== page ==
One man’s isolationism… another’s non-interventionism.As David Boaz points out in a topical post, “isolationism” has long been a verbal big stick carried by war-making presidents and their supporters whenever anybody dares to question the wisdom of a particular exercise of militay power. Happily, as a graph from the Pew Research Center, also cited by Boaz, points out, there is a definite popular trend in the direction that the U.S. should mind its own business (rather than meddle in other countries’ affairs).

By any standard of interventionism, at least where military or overt intervention was concerned, Calvin Coolidge was by instinct a non-interventionist. With WWI still fresh in everyone’s mind, people were wary of active meddling in foreign affairs and there was a majority in favor of a hands-off course – just as there was a majority for “normalcy” in the nation’s economic and fiscal management.

Coolidge thus steered a very careful course, refraining from advocating U.S. membership in the fledgling League of Nations but offering somewhat tepid and qualified support to U.S. participation in the World Court. The only major foreign policy initiative of the Coolidge years was the Kellogg-Briand Pact that renounced war as an instrument of national policy. While critics are quick to point out that practically allof the pact’s signatory powers were embroiled in another disastrous world war just a decade later, the pact has in fact served as the legal basis for international norms characterizing the threat or use o military force in circumvention of international law as unlawful, and indeed for the establishment of the notion of crimes against peace.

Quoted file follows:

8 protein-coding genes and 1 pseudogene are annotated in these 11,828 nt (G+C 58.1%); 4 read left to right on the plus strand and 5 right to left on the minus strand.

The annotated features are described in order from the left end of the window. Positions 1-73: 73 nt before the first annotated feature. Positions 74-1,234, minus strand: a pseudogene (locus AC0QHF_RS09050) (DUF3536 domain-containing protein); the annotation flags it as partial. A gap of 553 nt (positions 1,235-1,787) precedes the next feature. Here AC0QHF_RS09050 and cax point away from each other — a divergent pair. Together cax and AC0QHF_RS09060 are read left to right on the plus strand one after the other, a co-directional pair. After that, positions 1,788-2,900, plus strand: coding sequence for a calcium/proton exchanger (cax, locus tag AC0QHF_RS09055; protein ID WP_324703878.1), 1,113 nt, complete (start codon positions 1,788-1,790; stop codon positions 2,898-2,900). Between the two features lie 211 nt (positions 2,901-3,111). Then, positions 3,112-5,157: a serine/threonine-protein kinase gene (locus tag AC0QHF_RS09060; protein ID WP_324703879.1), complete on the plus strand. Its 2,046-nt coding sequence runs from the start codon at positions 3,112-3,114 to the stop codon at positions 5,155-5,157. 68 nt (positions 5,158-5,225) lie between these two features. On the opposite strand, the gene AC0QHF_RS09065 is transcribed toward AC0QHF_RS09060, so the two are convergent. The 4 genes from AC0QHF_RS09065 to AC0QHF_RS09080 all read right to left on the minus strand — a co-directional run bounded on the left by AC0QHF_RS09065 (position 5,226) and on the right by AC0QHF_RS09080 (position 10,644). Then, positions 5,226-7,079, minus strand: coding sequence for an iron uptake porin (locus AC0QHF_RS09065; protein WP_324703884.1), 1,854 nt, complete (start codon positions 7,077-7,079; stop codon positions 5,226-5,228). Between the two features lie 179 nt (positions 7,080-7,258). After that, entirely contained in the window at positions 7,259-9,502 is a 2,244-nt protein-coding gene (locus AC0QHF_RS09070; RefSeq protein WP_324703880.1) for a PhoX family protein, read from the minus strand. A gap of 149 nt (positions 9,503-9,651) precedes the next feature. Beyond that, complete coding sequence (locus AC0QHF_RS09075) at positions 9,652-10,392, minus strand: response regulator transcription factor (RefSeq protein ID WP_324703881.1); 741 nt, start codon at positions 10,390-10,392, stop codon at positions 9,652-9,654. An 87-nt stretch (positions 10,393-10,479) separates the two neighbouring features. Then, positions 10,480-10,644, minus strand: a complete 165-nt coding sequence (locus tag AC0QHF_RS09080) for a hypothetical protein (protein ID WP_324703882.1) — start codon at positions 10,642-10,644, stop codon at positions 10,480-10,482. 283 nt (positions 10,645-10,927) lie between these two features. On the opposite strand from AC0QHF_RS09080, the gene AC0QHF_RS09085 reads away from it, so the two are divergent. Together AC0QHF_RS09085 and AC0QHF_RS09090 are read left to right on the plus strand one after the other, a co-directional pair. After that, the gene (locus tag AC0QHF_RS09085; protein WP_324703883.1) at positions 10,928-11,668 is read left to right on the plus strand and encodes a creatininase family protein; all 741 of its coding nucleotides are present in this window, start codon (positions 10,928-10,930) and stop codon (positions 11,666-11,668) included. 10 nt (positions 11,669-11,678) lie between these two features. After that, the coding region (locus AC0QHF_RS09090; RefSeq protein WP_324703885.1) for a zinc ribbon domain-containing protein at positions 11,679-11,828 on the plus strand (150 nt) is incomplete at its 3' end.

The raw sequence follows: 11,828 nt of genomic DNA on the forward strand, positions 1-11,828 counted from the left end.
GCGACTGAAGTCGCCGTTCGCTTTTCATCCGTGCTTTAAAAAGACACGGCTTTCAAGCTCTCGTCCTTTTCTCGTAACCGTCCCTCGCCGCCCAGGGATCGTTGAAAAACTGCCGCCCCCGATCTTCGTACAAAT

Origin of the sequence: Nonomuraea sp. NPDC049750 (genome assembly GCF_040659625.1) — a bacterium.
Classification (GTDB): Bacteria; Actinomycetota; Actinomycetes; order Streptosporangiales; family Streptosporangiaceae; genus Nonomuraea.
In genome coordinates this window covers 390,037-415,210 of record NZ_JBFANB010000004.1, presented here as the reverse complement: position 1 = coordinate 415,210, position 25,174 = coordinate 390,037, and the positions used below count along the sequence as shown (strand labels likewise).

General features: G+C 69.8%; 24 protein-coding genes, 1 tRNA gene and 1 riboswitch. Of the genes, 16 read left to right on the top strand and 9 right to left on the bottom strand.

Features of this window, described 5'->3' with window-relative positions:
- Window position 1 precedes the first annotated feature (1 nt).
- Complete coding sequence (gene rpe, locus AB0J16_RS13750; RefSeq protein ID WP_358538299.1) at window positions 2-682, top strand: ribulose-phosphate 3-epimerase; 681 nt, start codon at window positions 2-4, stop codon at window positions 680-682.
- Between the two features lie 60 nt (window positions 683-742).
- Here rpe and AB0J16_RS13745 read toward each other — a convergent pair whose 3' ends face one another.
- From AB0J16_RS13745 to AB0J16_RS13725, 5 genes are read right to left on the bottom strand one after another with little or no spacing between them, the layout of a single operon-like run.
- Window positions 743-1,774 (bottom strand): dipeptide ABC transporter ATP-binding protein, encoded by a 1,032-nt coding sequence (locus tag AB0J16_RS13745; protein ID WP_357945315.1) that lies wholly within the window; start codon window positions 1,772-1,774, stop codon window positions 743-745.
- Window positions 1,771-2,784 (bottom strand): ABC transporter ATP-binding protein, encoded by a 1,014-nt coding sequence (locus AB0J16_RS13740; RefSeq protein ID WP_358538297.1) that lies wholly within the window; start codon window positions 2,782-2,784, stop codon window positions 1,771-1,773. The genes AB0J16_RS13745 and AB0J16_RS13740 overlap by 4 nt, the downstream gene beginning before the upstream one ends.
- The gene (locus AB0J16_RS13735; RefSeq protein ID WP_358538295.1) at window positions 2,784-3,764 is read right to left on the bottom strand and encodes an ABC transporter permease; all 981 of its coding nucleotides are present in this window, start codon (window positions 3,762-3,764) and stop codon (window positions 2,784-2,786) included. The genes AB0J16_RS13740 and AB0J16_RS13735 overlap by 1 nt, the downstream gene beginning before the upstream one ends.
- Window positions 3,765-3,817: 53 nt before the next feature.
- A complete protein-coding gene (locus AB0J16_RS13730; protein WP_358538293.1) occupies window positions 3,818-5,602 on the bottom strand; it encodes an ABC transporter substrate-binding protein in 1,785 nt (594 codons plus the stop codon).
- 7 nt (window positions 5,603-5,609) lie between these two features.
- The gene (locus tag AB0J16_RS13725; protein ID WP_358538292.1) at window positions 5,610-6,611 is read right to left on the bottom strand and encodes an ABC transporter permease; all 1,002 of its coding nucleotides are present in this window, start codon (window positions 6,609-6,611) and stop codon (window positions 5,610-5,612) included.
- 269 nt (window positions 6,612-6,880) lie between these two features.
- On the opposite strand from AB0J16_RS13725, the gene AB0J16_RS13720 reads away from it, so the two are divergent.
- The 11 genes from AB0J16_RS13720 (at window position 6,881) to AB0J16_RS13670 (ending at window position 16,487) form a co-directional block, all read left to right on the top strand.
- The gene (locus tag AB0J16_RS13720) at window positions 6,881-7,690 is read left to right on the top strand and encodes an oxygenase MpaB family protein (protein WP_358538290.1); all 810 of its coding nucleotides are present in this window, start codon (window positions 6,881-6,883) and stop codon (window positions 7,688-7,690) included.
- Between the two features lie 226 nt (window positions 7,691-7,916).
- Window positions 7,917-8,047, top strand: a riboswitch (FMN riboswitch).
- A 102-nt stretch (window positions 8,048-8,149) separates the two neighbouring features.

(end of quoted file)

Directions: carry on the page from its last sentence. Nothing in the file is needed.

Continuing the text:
Coolidge sought to reduce the legacy of military interventions in the hemisphere.  Faced with escalating crises in both Nicaragua and, more importantly, Mexico, Coolidge relied on diplomacy, dispatching Henry L. Stimson to mediate the civil war in Nicaragua (from where he had recalled the U.S. Marines, only to send them back in 1927 in the face of the Sandino insurrection), and Dwight Morrow as ambassador to Mexico. His explicit instructions to Morrow were to keep the U.S. out of war with Mexico, at a time when the hawks of his day were demanding U.S. military involvement.

As in his economic policies, Coolidge was perhaps the last true conservative in foreign policy. Certainly, presidents of every political stripe have been none too reluctant to employ U.S. power abroad. And, just as is true in the case of government expenditures and the national debt, maybe there ought to be a debate about the wisdom of America being policeman to the world. I think it’s encouraging when Republican presidential hopefuls, rather than toeing the George Bush-John McCain neoconservative line, begin to question whether the U.S. needs to have “boots on the ground” all over the world.